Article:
(4) The communications platoon is assigned a working area where it sets up and operates the company wire net and provides communication equipment maintenance and logistical support. The communications platoon establishes a circuit to the nearest switchboard with access to the corps switching system.

    (5) The company headquarters is assigned an area from which it provides administrative and logistical support as required. The executive officer initiates and enforces the operations base security plan.

d. The detachment commander coordinates a location at or near the division main command post for the DOB. He also selects the general location for the AOB.

    (1) The detachment executive officer determines the best location within the command post for the detachment headquarters, base radio station, and surveillance teams.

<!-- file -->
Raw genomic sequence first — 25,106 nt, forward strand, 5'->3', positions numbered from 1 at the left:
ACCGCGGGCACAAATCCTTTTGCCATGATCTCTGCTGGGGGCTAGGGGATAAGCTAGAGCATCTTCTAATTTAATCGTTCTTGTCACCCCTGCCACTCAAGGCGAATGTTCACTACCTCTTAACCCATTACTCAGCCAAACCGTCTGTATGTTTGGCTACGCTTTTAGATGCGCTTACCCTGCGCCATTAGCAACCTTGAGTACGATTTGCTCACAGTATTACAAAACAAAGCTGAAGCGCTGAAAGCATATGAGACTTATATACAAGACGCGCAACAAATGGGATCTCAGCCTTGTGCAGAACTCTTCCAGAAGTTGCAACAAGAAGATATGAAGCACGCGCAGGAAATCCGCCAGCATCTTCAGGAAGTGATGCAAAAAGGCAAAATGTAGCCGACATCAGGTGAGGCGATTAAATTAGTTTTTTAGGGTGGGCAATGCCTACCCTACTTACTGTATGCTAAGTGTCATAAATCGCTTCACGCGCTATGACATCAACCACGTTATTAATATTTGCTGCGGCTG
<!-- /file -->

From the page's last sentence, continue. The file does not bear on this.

(2) The operations section sets up the detachment TOC. The detachment TOC is a secure, restricted-access area. In addition to the TOC, the operations section prepares and marks an LZ near the operations base. The LZ is normally controlled by the operations NCO; however, during some operations, a team or the communications section is tasked to set up and control the LZ.

    (3) Each surveillance team is assigned an area within which it sets up a team CP. When a team is deployed, the detachment sergeant provides security for the team area and equipment not required for the mission.

    (4) The communications section is assigned a working area where they set up and operate the detachment wire net and provide communication equipment maintenance and logistical support. The section establishes a telephone circuit to the nearest division switchboard to provide access to the division switching system.

    (5) The detachment headquarters is assigned an area from which it provides administrative and logistical support as required. The executive officer initiates and enforces the operations base security plan.

2-7. TACTICAL OPERATIONS CENTER

The LRSC and the LRSD TOCs set up in the operations base. They give LRSU commanders a command and control capability and a communication with higher headquarters capability.